Revelation 4:6-8

Towner Window

The Towner Window (Six Apostles Window), memorializes the Towner Family who lived at 303 North Huron for over a century. These included Norman K. Towner and his wife, Jeannette A. Spencer, and their five children: Carrie L. Towner; Guy C. Towner; Anna H. Towner; Tracy Lay Towner; Laura M. Towner. The window depicts symbols of the saints in four medallions:

  • St. Anthony (Bell)
    • The order of monks founded by St. Anthony were allowed to let their pigs run free in medieval England, and tied bells around the pigs to identify them. The bell thus became a symbol of St. Anthony.
  • St. Catherine (Spiked Wheel)
    • St. Catherine was tortured on such a device (now known as a Catherine wheel); however, it broke and she was martyred by beheading instead.
  • St. Stephen (Deacon’s Vestments with Rocks)
    • Stephen is known as Stephen the Deacon, for his role in the early church. He was stoned to death (Acts 6:5-7:60).
  • St. Cecilia (Harp)
    • St. Cecilia is the patron saint of musicians; hence her symbol.
  • St. Boniface (Sword and Book)
    • St. Boniface was martyred by a band of robbers; he held up a Bible toward his attackers, one of whom stabbed him through its pages.
  • St. Augustine (Bishop’s Vestments)
    • St. Augustine was the first bishop in England.
  • St. Christopher (Lantern)
    • St. Christopher is said to have carried the Christ child over a raging river on a dark, stormy night; a hermit on the other bank held a lantern to guide him.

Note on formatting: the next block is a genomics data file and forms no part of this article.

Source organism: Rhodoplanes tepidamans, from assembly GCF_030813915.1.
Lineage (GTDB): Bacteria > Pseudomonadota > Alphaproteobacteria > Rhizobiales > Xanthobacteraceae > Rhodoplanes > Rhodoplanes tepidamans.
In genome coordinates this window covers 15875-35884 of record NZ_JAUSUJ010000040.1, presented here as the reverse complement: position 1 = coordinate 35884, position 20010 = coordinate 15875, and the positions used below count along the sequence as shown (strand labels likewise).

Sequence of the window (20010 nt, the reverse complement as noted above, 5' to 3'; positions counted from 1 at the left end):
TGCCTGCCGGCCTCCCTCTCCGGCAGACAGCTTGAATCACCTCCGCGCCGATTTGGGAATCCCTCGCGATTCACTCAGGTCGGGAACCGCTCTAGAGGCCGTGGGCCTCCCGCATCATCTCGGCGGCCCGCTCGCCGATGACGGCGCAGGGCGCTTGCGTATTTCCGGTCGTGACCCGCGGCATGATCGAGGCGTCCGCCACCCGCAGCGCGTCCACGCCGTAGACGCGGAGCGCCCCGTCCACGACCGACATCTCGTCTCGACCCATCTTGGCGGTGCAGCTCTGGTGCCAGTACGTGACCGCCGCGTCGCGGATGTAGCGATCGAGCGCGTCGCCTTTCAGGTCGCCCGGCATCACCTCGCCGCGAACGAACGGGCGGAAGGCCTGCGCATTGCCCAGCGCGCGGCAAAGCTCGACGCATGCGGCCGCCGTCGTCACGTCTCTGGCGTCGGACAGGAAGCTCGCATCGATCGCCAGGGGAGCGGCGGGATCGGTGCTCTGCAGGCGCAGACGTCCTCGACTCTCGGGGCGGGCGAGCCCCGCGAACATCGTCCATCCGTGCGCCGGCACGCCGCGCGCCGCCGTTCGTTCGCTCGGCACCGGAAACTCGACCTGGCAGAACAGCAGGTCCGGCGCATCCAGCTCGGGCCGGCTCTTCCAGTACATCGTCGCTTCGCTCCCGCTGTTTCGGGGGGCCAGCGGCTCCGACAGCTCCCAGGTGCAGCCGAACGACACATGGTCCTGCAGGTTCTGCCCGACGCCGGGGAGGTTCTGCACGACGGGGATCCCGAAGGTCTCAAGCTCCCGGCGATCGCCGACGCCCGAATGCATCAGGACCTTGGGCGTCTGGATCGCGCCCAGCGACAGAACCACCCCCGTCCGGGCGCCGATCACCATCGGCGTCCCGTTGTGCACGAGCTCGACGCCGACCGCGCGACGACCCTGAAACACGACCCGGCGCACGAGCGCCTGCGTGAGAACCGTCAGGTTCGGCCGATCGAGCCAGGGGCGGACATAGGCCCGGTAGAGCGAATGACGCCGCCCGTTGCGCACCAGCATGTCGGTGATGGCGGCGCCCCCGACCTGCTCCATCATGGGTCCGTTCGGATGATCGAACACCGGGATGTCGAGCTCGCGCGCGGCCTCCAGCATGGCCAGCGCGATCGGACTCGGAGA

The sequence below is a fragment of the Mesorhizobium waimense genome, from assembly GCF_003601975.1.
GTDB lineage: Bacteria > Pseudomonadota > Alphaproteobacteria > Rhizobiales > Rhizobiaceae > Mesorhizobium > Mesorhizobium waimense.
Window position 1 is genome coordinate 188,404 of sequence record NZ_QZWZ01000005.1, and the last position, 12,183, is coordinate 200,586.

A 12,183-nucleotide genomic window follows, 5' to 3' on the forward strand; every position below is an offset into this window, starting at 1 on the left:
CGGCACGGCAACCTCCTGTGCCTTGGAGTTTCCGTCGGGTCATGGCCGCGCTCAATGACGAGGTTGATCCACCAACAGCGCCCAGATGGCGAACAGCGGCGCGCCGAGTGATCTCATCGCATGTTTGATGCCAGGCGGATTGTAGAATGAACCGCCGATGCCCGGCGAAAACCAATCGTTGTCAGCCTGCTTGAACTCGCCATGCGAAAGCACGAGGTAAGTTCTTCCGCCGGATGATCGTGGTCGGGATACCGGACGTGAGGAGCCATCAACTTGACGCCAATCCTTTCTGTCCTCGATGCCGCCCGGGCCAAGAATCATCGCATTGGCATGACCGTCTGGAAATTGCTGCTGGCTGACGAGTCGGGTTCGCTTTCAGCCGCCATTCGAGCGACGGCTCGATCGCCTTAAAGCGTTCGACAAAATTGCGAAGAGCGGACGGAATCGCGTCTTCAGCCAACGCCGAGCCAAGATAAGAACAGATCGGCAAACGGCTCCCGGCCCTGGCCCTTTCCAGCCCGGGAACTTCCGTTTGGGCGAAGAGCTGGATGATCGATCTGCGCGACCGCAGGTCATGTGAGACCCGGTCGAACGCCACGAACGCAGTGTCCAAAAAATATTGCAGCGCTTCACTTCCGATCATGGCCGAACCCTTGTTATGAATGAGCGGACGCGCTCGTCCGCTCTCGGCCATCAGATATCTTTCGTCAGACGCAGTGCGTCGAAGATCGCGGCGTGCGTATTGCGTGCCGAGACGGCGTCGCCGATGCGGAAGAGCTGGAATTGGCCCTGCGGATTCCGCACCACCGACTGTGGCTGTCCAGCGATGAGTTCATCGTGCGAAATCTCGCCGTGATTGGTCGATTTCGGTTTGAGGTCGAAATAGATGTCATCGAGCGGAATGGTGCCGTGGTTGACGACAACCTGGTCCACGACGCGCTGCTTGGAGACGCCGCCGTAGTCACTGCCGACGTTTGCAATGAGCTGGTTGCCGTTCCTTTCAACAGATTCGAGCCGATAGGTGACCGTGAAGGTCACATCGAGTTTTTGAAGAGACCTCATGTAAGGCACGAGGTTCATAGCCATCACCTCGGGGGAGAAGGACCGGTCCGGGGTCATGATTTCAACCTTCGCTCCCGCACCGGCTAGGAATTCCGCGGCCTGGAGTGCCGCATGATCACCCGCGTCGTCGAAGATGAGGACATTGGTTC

• St. Lawrence (Gridiron)
    • St. Lawrence was martyred by being grilled alive over a fire.

Gustin Window

The Gustin Window (Benedicite Window), in memory of Jessie McClure Gustin (1872-1947), was given by her daughter, Mrs. Ferguson, and is based on The Book of Common Prayer Canticle, “Benedicite omnia opera Domini” (A Song of Creation) from the Song of the Three Young Men, 35-65, in the Apocrypha (The Book of Common Prayer, p. 47). The eight medallions contain symbols of the cosmic order (water, Sun and Moon, stars, lightning and clouds) and the Earth and its Creatures (mountains and hills, whales, fowls, and human beings).

O ye heavens, bless ye the Lord;
O ye waters that be above the firmament, bless ye the Lord;
O all ye powers of the Lord, bless ye the Lord;
Praise him and magnify him for ever.
O ye sun and moon, bless ye the Lord;
O ye stars of heaven, bless ye the Lord;
O ye showers and dew, bless ye the Lord;
Praise him and magnify him for ever.
O ye winds of God, bless ye the Lord;
O ye fire and heat, bless ye the Lord;
O ye winter and summer, bless ye the Lord;
Praise him and magnify him for ever.
O ye dews and frosts, bless ye the Lord;
O ye frost and cold, bless ye the Lord;
O ye ice and snow, bless ye the Lord;
Praise him and magnify him for ever.
O ye nights and days, bless ye the Lord;
O ye light and darkness, bless ye the Lord;
O ye lightnings and clouds, bless ye the Lord;
Praise him and magnify him for ever.

Moore Window

The Moore Window (Acts of Mercy Window) , in memory of Mary Conway Moore, 1844-1888, given by Mr. Jay Moore and Mrs. Minnie Thompson, and depicting the Seven Corporal Acts of Mercy from Matthew 25:31-46.